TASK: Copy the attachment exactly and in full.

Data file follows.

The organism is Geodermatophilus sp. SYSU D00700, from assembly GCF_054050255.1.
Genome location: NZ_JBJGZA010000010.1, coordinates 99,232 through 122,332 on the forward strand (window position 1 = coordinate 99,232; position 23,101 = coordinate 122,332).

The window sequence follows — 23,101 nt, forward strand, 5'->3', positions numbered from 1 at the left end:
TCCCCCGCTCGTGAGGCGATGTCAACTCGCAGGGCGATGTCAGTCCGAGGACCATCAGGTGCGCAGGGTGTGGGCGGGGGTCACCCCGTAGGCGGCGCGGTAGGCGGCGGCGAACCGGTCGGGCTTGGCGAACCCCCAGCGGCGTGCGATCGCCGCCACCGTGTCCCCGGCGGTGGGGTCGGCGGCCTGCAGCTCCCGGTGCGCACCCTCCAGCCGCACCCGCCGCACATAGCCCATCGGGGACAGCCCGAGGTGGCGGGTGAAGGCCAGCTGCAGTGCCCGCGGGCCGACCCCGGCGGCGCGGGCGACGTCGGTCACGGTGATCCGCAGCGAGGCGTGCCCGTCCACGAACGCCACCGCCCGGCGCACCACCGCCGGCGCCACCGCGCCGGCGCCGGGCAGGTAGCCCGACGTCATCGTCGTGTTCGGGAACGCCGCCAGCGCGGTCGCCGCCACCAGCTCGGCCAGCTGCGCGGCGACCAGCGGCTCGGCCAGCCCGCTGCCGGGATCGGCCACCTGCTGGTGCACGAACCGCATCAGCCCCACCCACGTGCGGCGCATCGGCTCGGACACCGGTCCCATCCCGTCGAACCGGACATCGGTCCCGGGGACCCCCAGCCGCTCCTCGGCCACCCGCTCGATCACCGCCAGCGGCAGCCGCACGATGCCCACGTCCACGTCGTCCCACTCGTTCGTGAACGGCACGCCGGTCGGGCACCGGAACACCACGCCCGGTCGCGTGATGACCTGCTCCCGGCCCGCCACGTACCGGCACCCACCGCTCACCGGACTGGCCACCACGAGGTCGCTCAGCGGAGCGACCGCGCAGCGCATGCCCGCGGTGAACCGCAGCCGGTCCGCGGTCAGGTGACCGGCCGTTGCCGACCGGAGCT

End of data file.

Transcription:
The organism is Geodermatophilus sp. SYSU D00700, from assembly GCF_054050255.1.
Genome location: NZ_JBJGZA010000010.1, coordinates 99,232 through 122,332 on the forward strand (window position 1 = coordinate 99,232; position 23,101 = coordinate 122,332).

The window sequence follows — 23,101 nt, forward strand, 5'->3', positions numbered from 1 at the left end:
TCCCCCGCTCGTGAGGCGATGTCAACTCGCAGGGCGATGTCAGTCCGAGGACCATCAGGTGCGCAGGGTGTGGGCGGGGGTCACCCCGTAGGCGGCGCGGTAGGCGGCGGCGAACCGGTCGGGCTTGGCGAACCCCCAGCGGCGTGCGATCGCCGCCACCGTGTCCCCGGCGGTGGGGTCGGCGGCCTGCAGCTCCCGGTGCGCACCCTCCAGCCGCACCCGCCGCACATAGCCCATCGGGGACAGCCCGAGGTGGCGGGTGAAGGCCAGCTGCAGTGCCCGCGGGCCGACCCCGGCGGCGCGGGCGACGTCGGTCACGGTGATCCGCAGCGAGGCGTGCCCGTCCACGAACGCCACCGCCCGGCGCACCACCGCCGGCGCCACCGCGCCGGCGCCGGGCAGGTAGCCCGACGTCATCGTCGTGTTCGGGAACGCCGCCAGCGCGGTCGCCGCCACCAGCTCGGCCAGCTGCGCGGCGACCAGCGGCTCGGCCAGCCCGCTGCCGGGATCGGCCACCTGCTGGTGCACGAACCGCATCAGCCCCACCCACGTGCGGCGCATCGGCTCGGACACCGGTCCCATCCCGTCGAACCGGACATCGGTCCCGGGGACCCCCAGCCGCTCCTCGGCCACCCGCTCGATCACCGCCAGCGGCAGCCGCACGATGCCCACGTCCACGTCGTCCCACTCGTTCGTGAACGGCACGCCGGTCGGGCACCGGAACACCACGCCCGGTCGCGTGATGACCTGCTCCCGGCCCGCCACGTACCGGCACCCACCGCTCACCGGACTGGCCACCACGAGGTCGCTCAGCGGAGCGACCGCGCAGCGCATGCCCGCGGTGAACCGCAGCCGGTCCGCGGTCAGGTGACCGGCCGTTGCCGACCGGAGCT